With a larger number of participants anticipated for the public meetings, we opted for a basic standardized questionnaire to be administered during three of the four public meetings. The questionnaire was kept short and evaluated a limited set of statements dealing with procedural factors, such as organization, information delivery, and appreciation of the public meetings (see Table A7 in the Appendix). The lead author was present at all four public meetings to conduct the survey, observe the process, and take notes.

The interview and reflection workshop material was qualitatively analyzed. A selection of interview quotations is presented in the results section of this article. All material presented in this article was collected in Dutch and translated into English by the authors. Given the small numbers of respondents, results from both surveys are presented in tables of basic descriptive statistics, included in the Appendix. Statistical data will only be used in this article to substantiate the interview results.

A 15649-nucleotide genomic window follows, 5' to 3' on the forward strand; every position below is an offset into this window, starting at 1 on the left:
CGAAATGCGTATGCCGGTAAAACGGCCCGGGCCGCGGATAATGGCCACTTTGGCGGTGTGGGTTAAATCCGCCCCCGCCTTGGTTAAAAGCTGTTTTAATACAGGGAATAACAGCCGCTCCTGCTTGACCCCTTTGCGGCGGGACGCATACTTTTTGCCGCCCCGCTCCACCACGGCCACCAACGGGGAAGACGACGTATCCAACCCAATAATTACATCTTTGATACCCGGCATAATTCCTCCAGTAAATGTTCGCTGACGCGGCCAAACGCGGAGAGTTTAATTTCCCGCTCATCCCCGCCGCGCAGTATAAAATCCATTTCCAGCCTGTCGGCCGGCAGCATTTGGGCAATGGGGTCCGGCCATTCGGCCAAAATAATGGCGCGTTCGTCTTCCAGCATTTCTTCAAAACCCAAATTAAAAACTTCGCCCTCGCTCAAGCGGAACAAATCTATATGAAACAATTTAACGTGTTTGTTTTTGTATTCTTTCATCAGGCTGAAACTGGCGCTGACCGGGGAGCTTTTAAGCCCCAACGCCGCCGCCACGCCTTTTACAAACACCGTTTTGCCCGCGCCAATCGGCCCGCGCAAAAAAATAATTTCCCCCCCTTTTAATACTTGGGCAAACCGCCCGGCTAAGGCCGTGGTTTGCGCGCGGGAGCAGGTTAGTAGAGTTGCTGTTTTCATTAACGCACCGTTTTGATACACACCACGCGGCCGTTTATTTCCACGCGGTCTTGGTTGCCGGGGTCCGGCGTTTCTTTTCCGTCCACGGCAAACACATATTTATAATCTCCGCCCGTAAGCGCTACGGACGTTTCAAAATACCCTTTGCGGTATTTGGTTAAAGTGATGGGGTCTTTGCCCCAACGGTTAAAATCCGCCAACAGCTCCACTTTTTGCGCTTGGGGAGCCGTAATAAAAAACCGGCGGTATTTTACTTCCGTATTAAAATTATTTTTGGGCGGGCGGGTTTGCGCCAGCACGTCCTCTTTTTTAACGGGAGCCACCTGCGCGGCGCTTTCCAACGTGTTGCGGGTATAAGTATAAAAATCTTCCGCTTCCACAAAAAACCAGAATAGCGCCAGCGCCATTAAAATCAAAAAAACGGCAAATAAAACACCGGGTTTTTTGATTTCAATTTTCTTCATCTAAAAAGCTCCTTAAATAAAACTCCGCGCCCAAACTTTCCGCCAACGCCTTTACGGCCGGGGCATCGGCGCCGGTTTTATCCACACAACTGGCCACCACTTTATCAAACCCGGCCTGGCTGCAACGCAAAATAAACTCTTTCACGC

RESULTS

Process implementation

Over a period of more than 2 years, the different groups met in numerous but separate workshops and meetings. The core group met eight times, including during an additional field excursion. The advisory group met eight times. The inhabitants of the region were invited four times to public meetings where information on the planning process was presented and their input was requested. Members of the information group were kept up to date about the developments in the planning process through newsletters and the website. Table 4 provides an overview of the actual meetings organized, their main aims, and the number of participants. It shows that central groups were organized as planned before peripheral groups. Table 5 provides details on the number of participants from central groups participating in the peripheral groups. More than 20% of the advisory group meetings consisted of core group members; almost 14% of the participants at public meetings also participated in advisory group or core group meetings.